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When the Soviet Union collapsed, the White House announced with great fanfare that 100 FBI counterintelligence agents would be reassigned. Their new target: street gangs. Americans--filled with fear of crack-dealing gangs--cheered the decision, as did many big-city police departments. But this highly publicized move could be an experience in futility, suggests Malcolm Klein: for one thing, most street gangs have little to do with the drug trade.
The American Street Gang provides the finest portrait of this subject ever produced--a detailed accounting, through statistics, interviews, and personal experience, of what street gangs are, how they have changed, their involvement in drug sales, and why we have not been able to stop them. Klein has been studying street gangs for more than thirty years, and he brings a sophisticated understanding of the problem to bear in this often surprising book. In contrast to the image of rigid organization and military-style leadership we see in the press, he writes, street gangs are usually loose bodies of associates, with informal and multiple leadership. Street gangs, he makes clear, are quite distinct from drug gangs--though they may share individual members. In a drug-selling operation tight discipline is required--the members are more like employees--whereas street gangs are held together by affiliation and common rivalries, with far less discipline. With statistics and revealing anecdotes, Klein offers a strong critique of the approach of many law enforcement agencies, which have demonized street gangs while ignoring the fact that they are the worst possible bodies for running disciplined criminal operations--let alone colonizing other cities. On the other hand, he shows that street gangs do spur criminal activity, and he demonstrates the shocking rise in gang homicides and the proliferation of gangs across America. Ironically, he writes, the liberal approach to gangs advocated by many (assigning a social worker to a gang, organizing non-violent gang activities) can actually increase group cohesion, which leads to still more criminal activity. And programs to erode that cohesion, Klein tells us from personal experience, can work--but they require intensive, exhausting effort.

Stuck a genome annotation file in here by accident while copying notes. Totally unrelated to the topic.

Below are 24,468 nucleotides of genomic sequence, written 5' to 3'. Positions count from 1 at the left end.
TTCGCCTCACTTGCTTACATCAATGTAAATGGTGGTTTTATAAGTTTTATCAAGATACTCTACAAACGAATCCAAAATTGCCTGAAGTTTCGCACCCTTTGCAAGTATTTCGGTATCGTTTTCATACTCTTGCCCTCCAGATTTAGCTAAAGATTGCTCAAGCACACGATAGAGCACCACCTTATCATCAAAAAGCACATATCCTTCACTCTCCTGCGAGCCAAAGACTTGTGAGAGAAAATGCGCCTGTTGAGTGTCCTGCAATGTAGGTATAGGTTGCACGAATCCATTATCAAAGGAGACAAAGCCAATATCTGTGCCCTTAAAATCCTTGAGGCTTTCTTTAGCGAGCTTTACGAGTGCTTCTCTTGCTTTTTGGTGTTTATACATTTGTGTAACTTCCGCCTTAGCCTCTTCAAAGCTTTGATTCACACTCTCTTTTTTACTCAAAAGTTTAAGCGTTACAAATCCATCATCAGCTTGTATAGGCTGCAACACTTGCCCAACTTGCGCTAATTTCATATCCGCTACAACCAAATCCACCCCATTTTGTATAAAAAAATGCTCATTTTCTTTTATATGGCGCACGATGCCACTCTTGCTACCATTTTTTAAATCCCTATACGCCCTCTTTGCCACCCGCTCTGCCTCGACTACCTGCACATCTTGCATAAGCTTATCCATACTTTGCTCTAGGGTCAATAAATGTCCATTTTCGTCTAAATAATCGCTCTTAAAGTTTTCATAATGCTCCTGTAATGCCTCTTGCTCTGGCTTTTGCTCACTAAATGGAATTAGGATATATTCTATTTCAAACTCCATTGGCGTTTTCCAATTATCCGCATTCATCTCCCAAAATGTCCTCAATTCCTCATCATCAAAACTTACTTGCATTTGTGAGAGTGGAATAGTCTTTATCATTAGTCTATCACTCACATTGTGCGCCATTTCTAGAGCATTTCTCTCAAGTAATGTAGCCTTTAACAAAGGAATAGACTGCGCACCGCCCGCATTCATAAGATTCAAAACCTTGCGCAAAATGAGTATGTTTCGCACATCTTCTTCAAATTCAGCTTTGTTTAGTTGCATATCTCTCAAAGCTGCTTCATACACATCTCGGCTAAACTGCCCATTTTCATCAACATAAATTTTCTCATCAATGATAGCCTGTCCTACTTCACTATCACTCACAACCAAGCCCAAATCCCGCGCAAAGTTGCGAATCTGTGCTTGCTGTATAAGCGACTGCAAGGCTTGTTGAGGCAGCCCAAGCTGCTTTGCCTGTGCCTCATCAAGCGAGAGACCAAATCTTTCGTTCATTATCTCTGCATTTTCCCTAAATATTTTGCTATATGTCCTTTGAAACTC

Street gangs are a real and growing problem in America--but the media and many law enforcement officials continue to dispense misleading ideas about what they are and what they do. In The American Street Gang, Malcolm Klein challenges these assumptions with startling new evidence that must be understood if we are to come to grips with this perceived crisis.
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From Publishers Weekly:
About the Author:
Malcolm W. Klein is Director of the Social Science Research Institute at the University of Southern California. A leading international authority on street gangs, he is the author of a number of books on crime and criminal justice.
Klein, director of the Social Science Research Institute at the University of Southern California, views street gangs?as opposed to drug gangs, bikers or skinheads?as not monolithic and certainly not cohesive. Although such a gang may contain a core group, many more are made up of fringe members, he asserts, and there is overlap among gangs. A large number of gangs have a criminal orientation, and their crimes have traditionally been against property. Gangs' major activity, according to the author, has been inactivity. But in recent times, the number of street gangs has grown enormously, he shows, with gangs now found in at least 800 American cities, their growth abetted by media attention and inept law enforcement officials. But as the gang culture has spread across the nation, the seriousness of its crimes has increased, with hundreds of homicides yearly in L.A. alone. Though written by a scholar who has studied street gangs for 30 years, this telling commentary is generally free of academic jargon.
Copyright 1995 Reed Business Information, Inc.
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Book Description Oxford University Press, 1995. Condition: New. book. Seller Inventory # M0195095340
Book Description Oxford University Press, USA, 1995. Hardcover. Condition: New. Seller Inventory # DADAX0195095340
Book Description Oxford University Press, 1995. Hardcover. Condition: New. Never used!. Seller Inventory # P110195095340